Of course, facilities must find a workable balance between supplying adequate security information and scaring away business; this can usually be accomplished by becoming aware of security problems that are unique to the facility, and ensuring that the security measures used are adequate for protecting visitors form these risks.

If a facility hores or maintains a private security force, it must be certain it consists of personnel who have the appropriate experience and are not encumbered with a background that might, if a problem arose, make them suspect of wrongdoing. Employees from seemingly unrelated departments, including doorpersons, front-desk staff and maintenance workers, should receive training in security issues. However, a one-time security training session is not sufficient; continual retraining is essential to ensure that employees have adequate knowledge about the facility's security procedures. Also, retaining photocopies of completion certificates from any re--training programs, especially for members of the facility's security force, makes for an excellent defense if a case ever goes to court.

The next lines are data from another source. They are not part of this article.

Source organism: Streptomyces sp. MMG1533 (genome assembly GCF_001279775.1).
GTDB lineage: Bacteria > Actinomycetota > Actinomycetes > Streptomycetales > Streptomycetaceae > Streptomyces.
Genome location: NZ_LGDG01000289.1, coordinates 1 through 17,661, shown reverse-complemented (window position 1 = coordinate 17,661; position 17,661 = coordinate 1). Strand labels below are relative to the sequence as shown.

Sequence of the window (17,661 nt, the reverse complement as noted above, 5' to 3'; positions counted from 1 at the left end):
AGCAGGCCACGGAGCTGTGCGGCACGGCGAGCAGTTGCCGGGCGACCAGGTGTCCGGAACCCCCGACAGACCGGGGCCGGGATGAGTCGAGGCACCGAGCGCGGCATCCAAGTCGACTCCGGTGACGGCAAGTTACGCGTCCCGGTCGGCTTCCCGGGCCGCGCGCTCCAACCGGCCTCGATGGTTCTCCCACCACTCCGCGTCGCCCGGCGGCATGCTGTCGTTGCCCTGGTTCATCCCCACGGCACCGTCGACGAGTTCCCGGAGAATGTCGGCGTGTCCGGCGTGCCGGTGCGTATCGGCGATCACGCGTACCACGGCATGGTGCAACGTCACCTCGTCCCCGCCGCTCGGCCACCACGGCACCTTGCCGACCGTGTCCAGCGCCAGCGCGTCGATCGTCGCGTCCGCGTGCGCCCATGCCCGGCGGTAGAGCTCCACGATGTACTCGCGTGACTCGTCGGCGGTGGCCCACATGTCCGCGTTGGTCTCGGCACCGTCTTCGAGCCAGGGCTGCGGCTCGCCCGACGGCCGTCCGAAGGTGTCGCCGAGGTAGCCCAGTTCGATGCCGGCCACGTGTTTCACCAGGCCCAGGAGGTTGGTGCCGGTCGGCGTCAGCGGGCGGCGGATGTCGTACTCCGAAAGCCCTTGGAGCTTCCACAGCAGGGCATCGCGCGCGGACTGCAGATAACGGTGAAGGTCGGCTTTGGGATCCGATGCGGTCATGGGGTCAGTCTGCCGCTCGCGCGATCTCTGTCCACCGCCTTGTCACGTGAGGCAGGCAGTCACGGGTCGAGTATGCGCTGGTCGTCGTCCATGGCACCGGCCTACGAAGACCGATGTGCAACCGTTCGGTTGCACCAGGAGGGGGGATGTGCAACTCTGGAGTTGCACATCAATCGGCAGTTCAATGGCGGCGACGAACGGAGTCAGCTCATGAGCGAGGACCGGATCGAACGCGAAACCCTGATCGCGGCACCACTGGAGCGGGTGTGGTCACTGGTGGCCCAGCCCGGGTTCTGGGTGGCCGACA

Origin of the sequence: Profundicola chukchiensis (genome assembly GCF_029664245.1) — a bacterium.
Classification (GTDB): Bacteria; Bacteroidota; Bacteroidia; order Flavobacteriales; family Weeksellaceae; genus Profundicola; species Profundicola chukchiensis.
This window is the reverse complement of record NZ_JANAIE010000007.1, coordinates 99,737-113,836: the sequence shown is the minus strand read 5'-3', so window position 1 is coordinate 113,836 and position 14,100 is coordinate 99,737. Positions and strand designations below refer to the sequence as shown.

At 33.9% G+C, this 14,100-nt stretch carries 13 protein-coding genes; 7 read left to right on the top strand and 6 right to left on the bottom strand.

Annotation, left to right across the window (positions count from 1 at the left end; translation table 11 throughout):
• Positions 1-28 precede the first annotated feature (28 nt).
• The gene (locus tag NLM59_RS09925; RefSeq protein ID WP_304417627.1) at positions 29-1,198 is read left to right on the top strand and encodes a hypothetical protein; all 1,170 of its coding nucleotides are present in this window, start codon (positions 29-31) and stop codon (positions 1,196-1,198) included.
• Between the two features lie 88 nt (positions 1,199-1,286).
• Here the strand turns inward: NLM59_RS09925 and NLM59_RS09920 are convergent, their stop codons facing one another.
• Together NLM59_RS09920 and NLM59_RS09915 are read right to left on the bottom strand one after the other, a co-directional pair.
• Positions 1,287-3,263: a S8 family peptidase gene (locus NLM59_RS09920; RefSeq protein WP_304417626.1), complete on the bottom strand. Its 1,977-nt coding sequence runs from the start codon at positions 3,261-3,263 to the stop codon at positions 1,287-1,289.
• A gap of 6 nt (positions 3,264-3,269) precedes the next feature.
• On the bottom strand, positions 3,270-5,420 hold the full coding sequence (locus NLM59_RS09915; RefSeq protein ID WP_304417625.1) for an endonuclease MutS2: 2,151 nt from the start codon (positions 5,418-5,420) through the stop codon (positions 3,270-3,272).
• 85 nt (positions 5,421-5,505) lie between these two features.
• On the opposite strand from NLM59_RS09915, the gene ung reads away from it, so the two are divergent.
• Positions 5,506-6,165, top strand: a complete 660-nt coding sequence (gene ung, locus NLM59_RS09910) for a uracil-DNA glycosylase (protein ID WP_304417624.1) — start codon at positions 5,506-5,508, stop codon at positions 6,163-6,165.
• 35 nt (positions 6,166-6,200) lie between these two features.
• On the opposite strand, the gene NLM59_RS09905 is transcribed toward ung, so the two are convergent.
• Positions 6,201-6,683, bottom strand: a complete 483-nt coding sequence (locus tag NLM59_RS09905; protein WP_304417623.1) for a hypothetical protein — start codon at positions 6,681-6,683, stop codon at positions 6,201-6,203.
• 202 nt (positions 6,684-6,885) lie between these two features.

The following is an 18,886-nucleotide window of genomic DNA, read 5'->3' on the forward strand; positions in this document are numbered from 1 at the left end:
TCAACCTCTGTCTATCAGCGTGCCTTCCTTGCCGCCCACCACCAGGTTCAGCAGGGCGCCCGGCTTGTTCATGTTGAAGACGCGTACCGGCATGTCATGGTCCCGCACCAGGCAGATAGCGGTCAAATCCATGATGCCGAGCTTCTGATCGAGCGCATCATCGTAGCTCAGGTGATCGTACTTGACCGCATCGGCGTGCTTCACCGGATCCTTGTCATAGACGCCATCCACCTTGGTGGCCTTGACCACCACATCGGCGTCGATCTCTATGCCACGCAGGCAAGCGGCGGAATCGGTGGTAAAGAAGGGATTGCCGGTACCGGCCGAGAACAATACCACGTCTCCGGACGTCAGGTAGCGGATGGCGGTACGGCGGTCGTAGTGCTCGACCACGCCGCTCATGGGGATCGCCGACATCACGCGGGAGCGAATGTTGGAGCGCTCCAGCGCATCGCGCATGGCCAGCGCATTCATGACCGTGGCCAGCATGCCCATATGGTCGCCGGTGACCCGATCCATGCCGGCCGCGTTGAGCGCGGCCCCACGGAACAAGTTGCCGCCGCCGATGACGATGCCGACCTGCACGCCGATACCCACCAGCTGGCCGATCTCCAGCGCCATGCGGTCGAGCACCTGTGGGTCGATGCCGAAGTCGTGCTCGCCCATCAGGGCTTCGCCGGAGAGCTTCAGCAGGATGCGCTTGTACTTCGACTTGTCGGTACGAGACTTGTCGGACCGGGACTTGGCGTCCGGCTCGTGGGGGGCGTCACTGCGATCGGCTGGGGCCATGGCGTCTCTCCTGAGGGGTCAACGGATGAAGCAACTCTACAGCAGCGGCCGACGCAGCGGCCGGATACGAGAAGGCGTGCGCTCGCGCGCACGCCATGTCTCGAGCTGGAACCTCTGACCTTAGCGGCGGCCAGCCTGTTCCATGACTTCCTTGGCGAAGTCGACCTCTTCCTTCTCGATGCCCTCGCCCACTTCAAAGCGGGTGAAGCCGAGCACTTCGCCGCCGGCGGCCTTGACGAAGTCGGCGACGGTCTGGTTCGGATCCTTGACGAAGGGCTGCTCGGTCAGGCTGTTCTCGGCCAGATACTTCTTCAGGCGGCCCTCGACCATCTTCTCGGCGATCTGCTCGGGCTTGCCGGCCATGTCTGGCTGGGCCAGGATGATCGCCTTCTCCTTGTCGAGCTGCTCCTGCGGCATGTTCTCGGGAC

Because so many recreational facilities involve children -- who are assumed by the courts to be less likely to take reasonable actions to avert a threat to their safety, and less successful at fending for themselves -- risk managers should be particularly vigilant about instituting child-oriented security measures. A ball field operator, for example, might educate the peo le who run children's teams abwut the procedures to be used to ensure that children are safely picked up by parents after games and practices.


At many recreational events, food is often served, which can make for a pleasurable experience for participants. However, events can turn sour if there is a food-related problem and the facility hasn't considered certain important insurance issues. For example, does the facility operate the restaurant/food service itself, or is the food service subcontracted out? This difference is important, because if the food is served by an outside company, the risk manager must ensure that the firm has sufficient liability coverage.

However, no matter whw is responsible for coverage, facility managers should take aggressive measures to prevent several important food-related problems, most notably food spoilage and contamination. Reasonable steps include keeping food at regulated temperatures, storing it away from chemical products such as pesticides and drain cleaners, and maintaing clean dish-washing equipment and work surfaces.